The publication of the NIS2 & CER Directives and the Aviation sector

Vasileios Papageorgiou • 16 January 2023
in community Cybersecurity

The publication of the NIS2 & CER Directives and the Aviation sector


The NIS2 Directive, an important EU legislation with the aim of setting up a high common level of cybersecurity across the EU, has been published on 27/12/2022. The Directive amends the previous Directive on the security of network and information systems (the NIS Directive) that entered into force in August 2016.

The NIS2 Directive will be applicable in a number of industry sectors including the Transport and in turn the Aviation sector. However, the security requirements laid down in NIS2, may be considered to be fulfilled for the entities that comply with the corresponding security requirements of Regulations (EC) No 300/2008 & (EU) 2018/1139 as well as their relevant Delegated & Implementing Acts.


The Regulation of Part-IS (Delegated & Implementing Act) that sets the requirements for the management of information security risks with a potential impact on aviation safety for organisations is the most prominent example of such applicable rules in the Aviation domain, facilitating the achievement of a uniform and high level of protection from information security threats to Aviation organisations.

Moreover, the published Directive welcomes the exchange of information and cooperation between the NIS Cooperation Group and different stakeholders, including relevant EU institutions and Agencies such as EASA, to assist the Group in identifying and reacting to changing and new policy priorities and challenges in the field of cybersecurity.

In parallel with the publication of the NIS2 Directive, the Directive on the resilience of critical entities (CER Directive) was published on the same day. The CER Directive aims to strengthen the resilience of critical infrastructure to a range of threats, including natural hazards, terrorist attacks, insider threats, or sabotage in numerous sectors including the transport sector. The common entry into force of both Directives underlines the collective aim of strengthening both the cyber and physical resilience of critical entities and networks in the EU.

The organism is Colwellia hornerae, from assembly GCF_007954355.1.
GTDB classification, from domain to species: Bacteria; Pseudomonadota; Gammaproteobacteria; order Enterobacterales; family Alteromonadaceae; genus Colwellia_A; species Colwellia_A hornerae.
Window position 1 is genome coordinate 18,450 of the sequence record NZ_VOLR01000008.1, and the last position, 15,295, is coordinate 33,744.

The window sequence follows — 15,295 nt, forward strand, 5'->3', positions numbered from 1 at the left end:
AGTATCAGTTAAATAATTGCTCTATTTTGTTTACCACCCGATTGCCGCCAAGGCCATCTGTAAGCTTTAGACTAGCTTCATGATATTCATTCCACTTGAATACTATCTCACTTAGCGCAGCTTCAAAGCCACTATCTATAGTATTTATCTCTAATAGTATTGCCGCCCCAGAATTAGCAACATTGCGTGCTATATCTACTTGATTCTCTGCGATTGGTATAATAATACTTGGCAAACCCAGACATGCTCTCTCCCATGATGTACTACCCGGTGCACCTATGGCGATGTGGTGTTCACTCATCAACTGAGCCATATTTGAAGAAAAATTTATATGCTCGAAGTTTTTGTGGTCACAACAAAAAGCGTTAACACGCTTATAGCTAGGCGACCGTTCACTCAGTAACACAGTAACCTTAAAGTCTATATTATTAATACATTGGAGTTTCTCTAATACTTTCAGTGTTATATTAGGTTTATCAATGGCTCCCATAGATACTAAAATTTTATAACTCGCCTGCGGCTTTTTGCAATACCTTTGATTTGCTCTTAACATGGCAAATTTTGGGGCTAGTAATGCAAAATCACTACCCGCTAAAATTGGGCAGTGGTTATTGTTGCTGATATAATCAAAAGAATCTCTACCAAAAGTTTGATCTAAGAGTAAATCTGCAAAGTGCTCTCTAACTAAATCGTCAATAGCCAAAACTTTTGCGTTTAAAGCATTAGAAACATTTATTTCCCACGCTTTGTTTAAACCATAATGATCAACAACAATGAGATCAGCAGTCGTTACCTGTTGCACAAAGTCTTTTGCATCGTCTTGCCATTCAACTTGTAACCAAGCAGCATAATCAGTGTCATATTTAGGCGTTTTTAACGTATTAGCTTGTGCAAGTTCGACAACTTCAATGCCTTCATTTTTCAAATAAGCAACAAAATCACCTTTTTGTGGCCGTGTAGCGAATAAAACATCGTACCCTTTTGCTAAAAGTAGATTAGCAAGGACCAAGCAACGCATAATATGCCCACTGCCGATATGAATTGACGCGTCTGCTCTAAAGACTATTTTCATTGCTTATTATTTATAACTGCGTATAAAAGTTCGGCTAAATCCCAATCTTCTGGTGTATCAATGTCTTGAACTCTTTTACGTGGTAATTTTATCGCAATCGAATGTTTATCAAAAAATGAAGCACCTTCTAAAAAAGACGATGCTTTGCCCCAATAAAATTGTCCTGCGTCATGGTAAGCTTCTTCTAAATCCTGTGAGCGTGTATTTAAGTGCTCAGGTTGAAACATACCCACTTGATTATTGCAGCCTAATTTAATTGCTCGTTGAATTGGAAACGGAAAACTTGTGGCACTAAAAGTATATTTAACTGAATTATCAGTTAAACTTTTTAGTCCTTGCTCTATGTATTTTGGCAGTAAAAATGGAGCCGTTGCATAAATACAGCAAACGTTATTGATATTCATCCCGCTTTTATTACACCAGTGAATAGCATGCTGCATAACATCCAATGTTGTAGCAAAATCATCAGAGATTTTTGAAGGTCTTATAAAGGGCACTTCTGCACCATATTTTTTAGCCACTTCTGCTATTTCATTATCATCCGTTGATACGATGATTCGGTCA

EU Member States will have to transpose NIS 2 & CER Directives into their national laws by the 17th of October 2024 and shall apply those measures by the 18th of October 2024.

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Comments (2)

Grégoire LEWIS

Thanks. What difference should we expect from Part-IS ? Indeed, they seems somehow to be similar. For example Part-IS states that "Where an organisation ... complies with security requirements laid down in Article 14 of Directive (EU) 2016/1148 (aka NIS1) that are equivalent to the requirements laid down in this Regulation, compliance with those
security requirements shall be considered to constitute compliance with the requirements laid down in this Regulation".


Hi Grégoire, indeed there are similarities between Part-IS and the NIS2. While there are a few differences on their nature in legal and practical terms, I would sum it up by saying that the main objective between those two is different.

The NIS2 Directive aims to provide legal measures to boost the overall level of cybersecurity and preparedness in the EU, both at the level of the MS as well as at the industry level across a number of sectors, including the transport and the aviation sector.

On the other hand, Part-IS aims to provide organisations with the tools to identify and manage information security risks that may have a potential impact on aviation safety. For this reason, Part-IS and its provisions are tailored to the aviation sector and its stakeholders needs, supporting its implementation with relevant AMC/GM material that will published within this year.

Consequently, some security requirements are overlapping between the two rules. Those requirements may be considered fulfilled if complying with the rules as described above, including Part-IS, with the aim of avoiding potential overlaps and duplications on both regulations.

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